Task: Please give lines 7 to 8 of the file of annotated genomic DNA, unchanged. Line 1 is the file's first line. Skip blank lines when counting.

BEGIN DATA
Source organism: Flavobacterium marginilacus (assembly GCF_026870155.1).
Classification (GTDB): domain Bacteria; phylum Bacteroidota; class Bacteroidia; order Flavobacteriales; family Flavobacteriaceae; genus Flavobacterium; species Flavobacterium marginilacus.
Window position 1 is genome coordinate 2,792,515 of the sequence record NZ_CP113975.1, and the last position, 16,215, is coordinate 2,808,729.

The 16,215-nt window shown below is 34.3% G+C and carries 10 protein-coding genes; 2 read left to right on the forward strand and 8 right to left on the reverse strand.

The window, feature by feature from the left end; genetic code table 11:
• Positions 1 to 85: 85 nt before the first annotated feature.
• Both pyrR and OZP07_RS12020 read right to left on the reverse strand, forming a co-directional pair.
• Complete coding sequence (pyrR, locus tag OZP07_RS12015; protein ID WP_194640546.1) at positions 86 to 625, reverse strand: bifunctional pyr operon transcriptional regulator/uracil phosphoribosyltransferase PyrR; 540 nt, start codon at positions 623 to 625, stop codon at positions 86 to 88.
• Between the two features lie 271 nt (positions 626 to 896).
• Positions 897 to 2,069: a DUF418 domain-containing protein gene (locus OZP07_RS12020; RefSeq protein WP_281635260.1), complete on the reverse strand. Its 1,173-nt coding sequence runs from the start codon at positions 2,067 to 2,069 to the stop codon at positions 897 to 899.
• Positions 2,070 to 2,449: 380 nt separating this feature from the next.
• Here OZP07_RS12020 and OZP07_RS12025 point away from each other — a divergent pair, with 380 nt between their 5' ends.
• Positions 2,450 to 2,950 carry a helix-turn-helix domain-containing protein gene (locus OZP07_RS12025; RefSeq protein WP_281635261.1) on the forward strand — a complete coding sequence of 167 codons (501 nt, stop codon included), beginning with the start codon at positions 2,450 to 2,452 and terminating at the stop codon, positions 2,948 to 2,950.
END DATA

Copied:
• Both pyrR and OZP07_RS12020 read right to left on the reverse strand, forming a co-directional pair.
• Complete coding sequence (pyrR, locus tag OZP07_RS12015; protein ID WP_194640546.1) at positions 86 to 625, reverse strand: bifunctional pyr operon transcriptional regulator/uracil phosphoribosyltransferase PyrR; 540 nt, start codon at positions 623 to 625, stop codon at positions 86 to 88.